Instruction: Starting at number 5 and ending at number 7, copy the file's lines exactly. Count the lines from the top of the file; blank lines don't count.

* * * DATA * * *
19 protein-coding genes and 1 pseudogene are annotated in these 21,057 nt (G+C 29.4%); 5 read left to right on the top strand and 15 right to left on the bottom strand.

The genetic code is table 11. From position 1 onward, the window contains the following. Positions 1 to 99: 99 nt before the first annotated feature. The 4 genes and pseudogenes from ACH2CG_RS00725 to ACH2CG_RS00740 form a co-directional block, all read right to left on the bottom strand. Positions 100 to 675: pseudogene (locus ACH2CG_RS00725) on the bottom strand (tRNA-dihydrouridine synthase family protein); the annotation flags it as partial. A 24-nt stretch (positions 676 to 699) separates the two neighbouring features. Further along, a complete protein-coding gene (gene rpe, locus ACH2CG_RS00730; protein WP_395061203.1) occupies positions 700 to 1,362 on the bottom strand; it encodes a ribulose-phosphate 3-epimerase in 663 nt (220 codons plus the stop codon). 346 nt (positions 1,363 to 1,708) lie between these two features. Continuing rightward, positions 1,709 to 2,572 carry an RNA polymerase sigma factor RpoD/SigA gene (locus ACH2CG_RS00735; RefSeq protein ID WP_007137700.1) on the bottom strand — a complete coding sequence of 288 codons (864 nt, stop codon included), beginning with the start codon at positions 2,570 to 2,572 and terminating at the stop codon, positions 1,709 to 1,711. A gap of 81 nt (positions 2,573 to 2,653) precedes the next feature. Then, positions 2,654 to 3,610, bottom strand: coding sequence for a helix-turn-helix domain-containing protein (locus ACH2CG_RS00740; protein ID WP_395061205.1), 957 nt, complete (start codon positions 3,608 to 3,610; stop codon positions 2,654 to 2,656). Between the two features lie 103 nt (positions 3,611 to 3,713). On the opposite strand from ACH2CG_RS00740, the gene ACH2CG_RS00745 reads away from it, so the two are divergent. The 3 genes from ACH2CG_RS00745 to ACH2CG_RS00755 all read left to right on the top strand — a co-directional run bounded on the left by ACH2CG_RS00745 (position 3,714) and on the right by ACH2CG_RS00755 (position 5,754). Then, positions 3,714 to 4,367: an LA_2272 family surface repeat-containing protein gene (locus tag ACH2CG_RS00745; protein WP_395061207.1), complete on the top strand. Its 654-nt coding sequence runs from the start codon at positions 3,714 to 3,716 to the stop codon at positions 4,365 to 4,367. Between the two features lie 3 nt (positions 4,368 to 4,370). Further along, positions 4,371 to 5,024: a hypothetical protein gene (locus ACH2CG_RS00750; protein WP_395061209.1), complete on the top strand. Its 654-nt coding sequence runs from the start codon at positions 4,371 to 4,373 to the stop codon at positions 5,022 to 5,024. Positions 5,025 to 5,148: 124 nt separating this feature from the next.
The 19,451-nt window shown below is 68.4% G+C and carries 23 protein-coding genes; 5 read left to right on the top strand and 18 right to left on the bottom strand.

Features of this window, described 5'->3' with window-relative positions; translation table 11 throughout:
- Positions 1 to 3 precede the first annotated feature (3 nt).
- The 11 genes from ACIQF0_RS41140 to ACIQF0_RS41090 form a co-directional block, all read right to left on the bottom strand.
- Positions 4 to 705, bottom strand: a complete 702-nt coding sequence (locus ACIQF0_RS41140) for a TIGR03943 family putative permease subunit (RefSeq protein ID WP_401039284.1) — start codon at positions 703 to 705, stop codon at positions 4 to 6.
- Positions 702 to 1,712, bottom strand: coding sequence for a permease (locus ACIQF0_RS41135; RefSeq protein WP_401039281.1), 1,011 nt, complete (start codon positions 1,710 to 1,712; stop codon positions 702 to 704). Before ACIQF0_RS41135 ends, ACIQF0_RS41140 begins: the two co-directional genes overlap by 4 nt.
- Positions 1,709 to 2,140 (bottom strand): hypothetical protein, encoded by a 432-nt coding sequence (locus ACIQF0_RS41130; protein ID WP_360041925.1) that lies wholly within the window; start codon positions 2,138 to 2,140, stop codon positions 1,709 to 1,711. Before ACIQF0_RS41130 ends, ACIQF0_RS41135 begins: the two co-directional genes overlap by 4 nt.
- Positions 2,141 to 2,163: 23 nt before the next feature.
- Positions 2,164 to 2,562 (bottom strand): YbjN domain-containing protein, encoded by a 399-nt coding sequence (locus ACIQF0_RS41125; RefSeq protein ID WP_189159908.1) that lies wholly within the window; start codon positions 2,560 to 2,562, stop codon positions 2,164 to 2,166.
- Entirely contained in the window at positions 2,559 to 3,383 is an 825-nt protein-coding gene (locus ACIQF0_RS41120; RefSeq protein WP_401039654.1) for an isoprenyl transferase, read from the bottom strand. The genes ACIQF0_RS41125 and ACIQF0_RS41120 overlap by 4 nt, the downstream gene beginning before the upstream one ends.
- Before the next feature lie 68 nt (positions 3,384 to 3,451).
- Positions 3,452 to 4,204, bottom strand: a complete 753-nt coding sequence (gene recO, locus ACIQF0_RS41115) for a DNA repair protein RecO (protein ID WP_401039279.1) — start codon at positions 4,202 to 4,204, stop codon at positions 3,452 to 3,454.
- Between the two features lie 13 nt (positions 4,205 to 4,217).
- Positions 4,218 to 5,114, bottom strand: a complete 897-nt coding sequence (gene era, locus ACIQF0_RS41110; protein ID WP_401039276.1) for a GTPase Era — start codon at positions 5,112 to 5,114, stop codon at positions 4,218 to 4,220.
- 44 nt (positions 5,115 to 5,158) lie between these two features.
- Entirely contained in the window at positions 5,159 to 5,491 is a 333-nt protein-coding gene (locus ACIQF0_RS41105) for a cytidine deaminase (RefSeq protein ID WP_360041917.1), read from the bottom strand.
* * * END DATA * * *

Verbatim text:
- Positions 1 to 3 precede the first annotated feature (3 nt).
- The 11 genes from ACIQF0_RS41140 to ACIQF0_RS41090 form a co-directional block, all read right to left on the bottom strand.
- Positions 4 to 705, bottom strand: a complete 702-nt coding sequence (locus ACIQF0_RS41140) for a TIGR03943 family putative permease subunit (RefSeq protein ID WP_401039284.1) — start codon at positions 703 to 705, stop codon at positions 4 to 6.